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Throughout much of W.W. II, U.S. Navy Admiral Sidney William Souers (1892 1973) had wandered the labyrinthine corridors of Washington, D.C. making the case for a unified intelligence organization wherein American brainiacs of all stripes could simply sit and stew about all the various assorted information that was being collected around the globe. He illustrated his position by pointing out how such an agency could have prevented the American slaughter at Pearl Harbor - keep in mind that the Japanese envoys broke off disarmament negotiations at two in the afternoon:

"'Surprise attacks are almost invariably timed at dawn. The darkness gives the attackers cover; the sunrise gives them light on the target... Where would the Japs attack at dawn December 7, 1941?' Efficient intelligence could have answered by asking: 'Where in the Pacific will dawn on that day come about 2 P.M. Washington time? The only answer is Hawaii.'"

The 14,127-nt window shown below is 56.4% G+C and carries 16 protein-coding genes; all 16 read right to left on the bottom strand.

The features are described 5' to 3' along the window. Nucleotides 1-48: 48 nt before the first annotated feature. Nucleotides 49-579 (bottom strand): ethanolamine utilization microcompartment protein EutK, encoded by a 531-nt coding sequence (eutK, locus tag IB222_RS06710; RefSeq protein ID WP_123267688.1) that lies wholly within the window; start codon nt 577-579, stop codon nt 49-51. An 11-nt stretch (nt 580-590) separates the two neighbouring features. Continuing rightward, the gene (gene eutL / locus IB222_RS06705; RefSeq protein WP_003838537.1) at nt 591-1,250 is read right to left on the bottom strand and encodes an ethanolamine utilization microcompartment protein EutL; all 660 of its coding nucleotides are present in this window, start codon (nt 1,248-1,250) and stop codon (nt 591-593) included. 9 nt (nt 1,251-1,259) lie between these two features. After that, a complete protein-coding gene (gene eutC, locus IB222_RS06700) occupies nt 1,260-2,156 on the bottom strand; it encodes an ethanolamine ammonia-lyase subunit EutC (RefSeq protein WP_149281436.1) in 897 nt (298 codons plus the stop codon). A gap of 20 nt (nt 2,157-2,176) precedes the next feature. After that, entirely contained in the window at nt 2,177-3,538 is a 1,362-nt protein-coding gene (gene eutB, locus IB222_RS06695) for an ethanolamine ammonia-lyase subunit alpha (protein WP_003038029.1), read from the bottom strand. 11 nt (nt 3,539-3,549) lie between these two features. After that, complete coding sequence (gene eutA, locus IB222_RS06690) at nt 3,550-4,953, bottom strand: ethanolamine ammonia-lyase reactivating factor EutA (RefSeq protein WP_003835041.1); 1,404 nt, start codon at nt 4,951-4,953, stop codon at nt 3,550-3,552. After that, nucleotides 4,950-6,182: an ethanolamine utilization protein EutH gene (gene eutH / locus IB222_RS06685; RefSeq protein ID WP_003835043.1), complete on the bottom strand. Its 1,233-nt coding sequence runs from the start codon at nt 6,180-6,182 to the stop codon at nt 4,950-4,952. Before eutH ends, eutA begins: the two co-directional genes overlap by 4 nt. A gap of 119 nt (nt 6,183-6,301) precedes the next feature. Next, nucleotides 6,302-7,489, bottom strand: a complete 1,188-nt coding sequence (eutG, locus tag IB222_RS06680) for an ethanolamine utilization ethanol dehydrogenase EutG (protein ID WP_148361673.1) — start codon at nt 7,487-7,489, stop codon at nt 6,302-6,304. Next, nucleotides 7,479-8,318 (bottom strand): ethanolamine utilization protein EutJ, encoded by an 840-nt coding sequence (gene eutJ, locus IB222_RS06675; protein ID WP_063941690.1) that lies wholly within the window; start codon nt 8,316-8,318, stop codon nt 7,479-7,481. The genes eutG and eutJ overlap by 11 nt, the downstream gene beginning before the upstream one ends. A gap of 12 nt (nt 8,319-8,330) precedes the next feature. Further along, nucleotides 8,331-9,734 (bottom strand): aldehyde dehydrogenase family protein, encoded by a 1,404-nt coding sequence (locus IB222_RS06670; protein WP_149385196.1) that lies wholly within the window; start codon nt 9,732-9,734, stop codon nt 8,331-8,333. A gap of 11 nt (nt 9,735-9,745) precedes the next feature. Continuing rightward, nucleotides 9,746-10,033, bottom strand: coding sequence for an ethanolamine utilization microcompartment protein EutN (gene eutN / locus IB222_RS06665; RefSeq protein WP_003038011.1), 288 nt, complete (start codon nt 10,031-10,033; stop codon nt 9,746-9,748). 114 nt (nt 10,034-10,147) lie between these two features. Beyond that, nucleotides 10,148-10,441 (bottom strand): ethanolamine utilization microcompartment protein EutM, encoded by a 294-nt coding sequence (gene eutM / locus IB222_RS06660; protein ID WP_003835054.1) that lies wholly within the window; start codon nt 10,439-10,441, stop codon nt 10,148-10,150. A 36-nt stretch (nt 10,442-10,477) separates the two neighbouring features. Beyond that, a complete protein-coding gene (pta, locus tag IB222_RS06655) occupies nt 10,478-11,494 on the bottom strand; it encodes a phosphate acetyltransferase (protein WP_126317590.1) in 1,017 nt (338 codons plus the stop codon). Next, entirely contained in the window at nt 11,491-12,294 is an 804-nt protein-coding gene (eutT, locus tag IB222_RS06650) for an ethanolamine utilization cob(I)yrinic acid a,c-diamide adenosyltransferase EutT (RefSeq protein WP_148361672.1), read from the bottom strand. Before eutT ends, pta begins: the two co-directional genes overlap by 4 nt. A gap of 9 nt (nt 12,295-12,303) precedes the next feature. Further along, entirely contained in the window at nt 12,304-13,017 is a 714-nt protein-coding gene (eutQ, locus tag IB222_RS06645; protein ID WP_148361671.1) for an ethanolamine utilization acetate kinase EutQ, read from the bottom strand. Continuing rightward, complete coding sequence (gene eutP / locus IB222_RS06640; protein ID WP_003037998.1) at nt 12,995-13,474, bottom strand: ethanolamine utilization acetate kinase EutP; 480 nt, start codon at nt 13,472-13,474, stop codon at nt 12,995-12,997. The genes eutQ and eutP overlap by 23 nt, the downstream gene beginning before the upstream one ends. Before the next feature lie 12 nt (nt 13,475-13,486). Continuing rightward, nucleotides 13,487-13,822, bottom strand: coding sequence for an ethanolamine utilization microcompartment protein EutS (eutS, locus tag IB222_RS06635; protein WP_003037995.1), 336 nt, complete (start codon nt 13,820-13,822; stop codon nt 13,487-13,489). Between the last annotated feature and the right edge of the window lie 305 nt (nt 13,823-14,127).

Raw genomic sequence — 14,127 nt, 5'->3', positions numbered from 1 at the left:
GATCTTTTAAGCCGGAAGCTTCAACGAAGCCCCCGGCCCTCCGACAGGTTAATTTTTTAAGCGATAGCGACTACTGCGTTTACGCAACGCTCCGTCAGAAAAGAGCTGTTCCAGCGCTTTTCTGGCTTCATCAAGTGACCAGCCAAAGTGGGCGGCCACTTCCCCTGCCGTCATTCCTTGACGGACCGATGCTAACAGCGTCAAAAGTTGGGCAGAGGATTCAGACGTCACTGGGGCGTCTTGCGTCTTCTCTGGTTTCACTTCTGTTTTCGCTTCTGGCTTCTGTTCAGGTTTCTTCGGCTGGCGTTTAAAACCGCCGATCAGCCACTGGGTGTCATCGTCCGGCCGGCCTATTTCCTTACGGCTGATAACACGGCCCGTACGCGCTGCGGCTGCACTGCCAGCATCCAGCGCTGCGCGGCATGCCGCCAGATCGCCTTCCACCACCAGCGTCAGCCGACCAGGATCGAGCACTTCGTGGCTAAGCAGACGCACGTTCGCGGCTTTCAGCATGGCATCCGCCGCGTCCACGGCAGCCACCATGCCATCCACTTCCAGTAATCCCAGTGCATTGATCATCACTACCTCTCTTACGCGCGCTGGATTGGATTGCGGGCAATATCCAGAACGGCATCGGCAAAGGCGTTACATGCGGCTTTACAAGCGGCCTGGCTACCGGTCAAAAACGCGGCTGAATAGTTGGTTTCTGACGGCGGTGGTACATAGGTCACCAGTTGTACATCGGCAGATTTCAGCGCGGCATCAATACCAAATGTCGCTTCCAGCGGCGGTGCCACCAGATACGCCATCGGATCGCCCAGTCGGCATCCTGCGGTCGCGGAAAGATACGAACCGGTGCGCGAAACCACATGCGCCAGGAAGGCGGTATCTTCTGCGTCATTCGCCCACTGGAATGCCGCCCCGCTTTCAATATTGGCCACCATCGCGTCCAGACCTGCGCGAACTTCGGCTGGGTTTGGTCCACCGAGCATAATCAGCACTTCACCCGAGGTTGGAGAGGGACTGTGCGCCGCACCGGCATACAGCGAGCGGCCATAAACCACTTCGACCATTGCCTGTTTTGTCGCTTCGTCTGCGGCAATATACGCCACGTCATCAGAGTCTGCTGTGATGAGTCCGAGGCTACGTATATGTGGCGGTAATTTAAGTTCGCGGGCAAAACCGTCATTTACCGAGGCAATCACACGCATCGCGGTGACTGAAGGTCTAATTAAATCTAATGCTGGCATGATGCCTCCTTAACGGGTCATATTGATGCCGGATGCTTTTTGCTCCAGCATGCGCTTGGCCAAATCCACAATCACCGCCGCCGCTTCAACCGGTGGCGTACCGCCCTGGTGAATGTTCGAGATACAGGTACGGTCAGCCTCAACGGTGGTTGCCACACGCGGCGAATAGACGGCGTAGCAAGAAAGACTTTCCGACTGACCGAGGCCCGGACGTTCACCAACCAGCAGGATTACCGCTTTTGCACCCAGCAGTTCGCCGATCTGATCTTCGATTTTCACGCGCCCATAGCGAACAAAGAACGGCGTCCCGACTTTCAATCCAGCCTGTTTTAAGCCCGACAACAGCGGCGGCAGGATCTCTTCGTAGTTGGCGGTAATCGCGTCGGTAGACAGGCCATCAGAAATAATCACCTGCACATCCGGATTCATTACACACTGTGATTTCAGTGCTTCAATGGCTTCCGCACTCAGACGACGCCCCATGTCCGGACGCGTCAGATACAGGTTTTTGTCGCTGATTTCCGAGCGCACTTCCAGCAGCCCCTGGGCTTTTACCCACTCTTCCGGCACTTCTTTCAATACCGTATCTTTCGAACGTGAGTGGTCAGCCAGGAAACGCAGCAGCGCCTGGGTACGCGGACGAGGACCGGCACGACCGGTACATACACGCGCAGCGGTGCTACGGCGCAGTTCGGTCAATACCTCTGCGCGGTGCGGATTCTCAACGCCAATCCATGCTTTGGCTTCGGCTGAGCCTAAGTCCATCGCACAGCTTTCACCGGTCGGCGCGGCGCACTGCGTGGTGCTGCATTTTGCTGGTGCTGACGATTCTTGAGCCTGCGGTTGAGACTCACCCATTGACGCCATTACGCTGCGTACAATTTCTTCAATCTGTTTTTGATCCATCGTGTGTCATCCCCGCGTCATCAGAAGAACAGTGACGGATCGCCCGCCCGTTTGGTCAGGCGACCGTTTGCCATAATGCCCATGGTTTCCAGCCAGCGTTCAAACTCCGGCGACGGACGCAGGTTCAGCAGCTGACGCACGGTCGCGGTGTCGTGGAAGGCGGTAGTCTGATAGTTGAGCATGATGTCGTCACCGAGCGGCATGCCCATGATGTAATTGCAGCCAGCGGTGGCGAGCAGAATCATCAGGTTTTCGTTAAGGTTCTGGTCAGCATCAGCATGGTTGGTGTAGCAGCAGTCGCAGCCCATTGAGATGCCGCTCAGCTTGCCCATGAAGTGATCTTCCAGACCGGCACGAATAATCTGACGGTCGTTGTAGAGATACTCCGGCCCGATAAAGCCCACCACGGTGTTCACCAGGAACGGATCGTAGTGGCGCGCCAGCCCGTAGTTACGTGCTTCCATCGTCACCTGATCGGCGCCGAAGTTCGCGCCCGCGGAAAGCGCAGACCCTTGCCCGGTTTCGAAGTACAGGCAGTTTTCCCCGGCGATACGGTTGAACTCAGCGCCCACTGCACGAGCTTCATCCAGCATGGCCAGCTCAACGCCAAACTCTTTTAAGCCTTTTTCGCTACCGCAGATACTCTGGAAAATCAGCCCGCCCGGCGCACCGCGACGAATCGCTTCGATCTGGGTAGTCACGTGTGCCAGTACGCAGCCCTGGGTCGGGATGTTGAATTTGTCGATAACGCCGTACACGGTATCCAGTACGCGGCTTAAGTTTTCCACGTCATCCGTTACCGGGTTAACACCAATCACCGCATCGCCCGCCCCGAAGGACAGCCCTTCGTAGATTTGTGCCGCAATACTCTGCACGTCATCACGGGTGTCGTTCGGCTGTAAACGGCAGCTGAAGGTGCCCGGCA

Souers' illustration worked beautifully: in 1946 Congress allocated money for the National Intelligence Agency - and the Admiral was named as its director. The NIA was staffed entirely by analysts, however - it had no spies, and that was its shortcoming. In 1947 the CIA was established, and Souers soon took his place as its first chief.

Additional articles about the Pearl Harbor attack can be found here...

You can read the decoded Japanese messages HERE...

The morning after the Japanese attack, President Roosevelt stood before the microphones in the well of the U.S. Capitol asking Congress to declare war against Japan; CLICK HERE to hear about the reactions of the American public during his broadcast...

     


- from Amazon:


''No More Pearl Harbors'' (Pathfinder Magazine, 1946)

''No More Pearl Harbors'' (Pathfinder Magazine, 1946)

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